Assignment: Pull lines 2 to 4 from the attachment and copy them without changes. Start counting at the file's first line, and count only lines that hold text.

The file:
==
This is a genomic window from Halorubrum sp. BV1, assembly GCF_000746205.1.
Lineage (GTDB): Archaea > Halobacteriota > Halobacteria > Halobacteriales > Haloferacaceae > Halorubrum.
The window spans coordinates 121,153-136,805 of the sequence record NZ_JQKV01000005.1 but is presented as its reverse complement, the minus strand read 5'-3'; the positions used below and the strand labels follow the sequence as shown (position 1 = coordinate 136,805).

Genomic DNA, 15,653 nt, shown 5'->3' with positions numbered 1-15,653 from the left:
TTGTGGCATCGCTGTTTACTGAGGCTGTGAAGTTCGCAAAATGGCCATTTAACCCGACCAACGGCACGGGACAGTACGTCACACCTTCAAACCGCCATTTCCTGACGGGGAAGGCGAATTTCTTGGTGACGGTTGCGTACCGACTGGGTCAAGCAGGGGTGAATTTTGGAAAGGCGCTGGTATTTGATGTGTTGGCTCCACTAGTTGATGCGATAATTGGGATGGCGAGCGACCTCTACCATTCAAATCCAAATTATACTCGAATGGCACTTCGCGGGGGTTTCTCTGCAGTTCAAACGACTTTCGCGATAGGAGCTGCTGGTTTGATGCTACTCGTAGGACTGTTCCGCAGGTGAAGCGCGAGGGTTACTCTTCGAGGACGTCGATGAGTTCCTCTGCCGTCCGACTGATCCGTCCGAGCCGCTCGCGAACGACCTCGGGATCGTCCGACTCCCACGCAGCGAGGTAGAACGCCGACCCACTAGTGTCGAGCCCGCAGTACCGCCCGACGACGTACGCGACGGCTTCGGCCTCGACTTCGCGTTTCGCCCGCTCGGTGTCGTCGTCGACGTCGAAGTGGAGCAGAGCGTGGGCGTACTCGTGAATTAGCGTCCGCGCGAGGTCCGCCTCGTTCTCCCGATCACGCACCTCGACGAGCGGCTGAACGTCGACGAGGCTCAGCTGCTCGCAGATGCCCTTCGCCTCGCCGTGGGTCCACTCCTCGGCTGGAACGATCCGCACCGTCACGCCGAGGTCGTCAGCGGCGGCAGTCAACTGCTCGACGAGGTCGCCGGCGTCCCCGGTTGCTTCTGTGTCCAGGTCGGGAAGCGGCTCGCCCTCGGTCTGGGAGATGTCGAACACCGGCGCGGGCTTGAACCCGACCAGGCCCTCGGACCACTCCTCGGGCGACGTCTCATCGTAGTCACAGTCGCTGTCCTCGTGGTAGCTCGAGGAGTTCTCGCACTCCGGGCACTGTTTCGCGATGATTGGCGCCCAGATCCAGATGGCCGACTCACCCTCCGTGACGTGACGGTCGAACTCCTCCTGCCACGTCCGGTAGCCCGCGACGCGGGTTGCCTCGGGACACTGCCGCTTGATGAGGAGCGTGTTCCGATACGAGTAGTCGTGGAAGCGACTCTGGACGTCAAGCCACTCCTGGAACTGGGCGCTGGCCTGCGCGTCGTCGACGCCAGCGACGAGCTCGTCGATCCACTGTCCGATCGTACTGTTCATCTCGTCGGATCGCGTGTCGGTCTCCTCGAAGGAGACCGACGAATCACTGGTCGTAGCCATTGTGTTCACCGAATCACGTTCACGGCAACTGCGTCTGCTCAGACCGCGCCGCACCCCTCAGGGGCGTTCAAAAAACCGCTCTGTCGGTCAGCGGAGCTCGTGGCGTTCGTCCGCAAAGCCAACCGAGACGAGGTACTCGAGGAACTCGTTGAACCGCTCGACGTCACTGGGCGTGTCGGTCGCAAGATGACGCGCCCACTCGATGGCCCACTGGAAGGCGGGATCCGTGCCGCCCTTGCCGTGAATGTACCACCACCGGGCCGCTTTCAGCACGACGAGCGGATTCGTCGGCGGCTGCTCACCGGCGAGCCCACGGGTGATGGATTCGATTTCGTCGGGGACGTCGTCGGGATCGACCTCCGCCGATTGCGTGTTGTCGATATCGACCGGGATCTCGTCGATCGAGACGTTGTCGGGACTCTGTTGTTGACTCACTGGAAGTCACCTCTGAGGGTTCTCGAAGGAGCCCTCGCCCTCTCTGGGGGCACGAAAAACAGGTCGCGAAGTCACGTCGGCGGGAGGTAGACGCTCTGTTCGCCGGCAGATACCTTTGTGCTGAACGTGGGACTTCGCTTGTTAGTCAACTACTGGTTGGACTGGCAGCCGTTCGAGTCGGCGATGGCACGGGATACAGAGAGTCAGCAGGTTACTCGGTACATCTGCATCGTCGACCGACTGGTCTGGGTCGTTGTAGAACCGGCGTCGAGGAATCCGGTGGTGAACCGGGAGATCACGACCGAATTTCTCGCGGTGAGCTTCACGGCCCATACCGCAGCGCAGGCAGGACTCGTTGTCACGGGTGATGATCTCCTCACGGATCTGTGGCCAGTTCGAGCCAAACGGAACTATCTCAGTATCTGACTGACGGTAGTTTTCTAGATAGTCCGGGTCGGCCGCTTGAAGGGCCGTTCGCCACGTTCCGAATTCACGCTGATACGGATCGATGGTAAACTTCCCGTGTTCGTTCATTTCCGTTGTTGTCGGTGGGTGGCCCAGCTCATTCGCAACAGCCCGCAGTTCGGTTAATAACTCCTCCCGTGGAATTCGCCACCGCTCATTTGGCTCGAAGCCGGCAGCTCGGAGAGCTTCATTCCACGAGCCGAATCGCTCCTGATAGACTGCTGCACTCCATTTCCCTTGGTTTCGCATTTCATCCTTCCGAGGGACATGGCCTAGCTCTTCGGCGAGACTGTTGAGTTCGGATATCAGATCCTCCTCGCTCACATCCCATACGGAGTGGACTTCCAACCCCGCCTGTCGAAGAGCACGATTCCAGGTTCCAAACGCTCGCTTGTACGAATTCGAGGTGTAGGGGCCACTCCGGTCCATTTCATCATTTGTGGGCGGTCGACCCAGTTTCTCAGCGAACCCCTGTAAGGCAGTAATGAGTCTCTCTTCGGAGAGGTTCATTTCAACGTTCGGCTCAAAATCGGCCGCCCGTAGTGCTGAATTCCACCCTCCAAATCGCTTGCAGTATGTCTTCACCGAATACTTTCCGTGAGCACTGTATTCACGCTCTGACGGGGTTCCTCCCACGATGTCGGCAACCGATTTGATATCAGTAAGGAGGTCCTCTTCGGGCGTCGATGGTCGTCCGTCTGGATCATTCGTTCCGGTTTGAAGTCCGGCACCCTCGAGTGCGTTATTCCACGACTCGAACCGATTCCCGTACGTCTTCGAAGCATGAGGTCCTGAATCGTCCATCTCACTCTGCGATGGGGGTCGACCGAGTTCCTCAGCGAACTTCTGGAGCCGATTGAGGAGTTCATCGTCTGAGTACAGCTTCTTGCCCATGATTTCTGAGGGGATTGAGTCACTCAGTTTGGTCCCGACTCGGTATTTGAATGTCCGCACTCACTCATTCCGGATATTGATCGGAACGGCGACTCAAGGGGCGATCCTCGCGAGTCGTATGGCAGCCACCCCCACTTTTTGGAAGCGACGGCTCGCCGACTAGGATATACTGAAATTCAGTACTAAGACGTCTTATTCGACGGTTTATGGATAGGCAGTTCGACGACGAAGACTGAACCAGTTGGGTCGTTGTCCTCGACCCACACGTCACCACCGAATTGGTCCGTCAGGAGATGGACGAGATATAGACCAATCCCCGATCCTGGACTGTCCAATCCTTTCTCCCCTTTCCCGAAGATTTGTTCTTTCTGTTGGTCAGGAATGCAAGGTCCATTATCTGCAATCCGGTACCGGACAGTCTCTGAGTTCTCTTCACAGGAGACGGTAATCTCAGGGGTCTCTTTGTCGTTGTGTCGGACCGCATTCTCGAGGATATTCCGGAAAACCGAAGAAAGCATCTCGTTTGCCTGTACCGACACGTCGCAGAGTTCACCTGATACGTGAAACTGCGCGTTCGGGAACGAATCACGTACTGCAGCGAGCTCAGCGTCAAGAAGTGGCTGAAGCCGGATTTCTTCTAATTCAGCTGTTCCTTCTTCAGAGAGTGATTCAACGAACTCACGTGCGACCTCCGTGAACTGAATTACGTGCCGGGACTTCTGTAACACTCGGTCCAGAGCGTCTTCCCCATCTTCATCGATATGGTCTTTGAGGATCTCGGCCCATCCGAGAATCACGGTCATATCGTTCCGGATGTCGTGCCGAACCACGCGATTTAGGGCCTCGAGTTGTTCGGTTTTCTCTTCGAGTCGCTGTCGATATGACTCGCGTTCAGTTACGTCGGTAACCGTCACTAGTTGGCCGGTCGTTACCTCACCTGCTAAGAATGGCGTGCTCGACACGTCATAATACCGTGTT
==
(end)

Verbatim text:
Lineage (GTDB): Archaea > Halobacteriota > Halobacteria > Halobacteriales > Haloferacaceae > Halorubrum.
The window spans coordinates 121,153-136,805 of the sequence record NZ_JQKV01000005.1 but is presented as its reverse complement, the minus strand read 5'-3'; the positions used below and the strand labels follow the sequence as shown (position 1 = coordinate 136,805).

Genomic DNA, 15,653 nt, shown 5'->3' with positions numbered 1-15,653 from the left: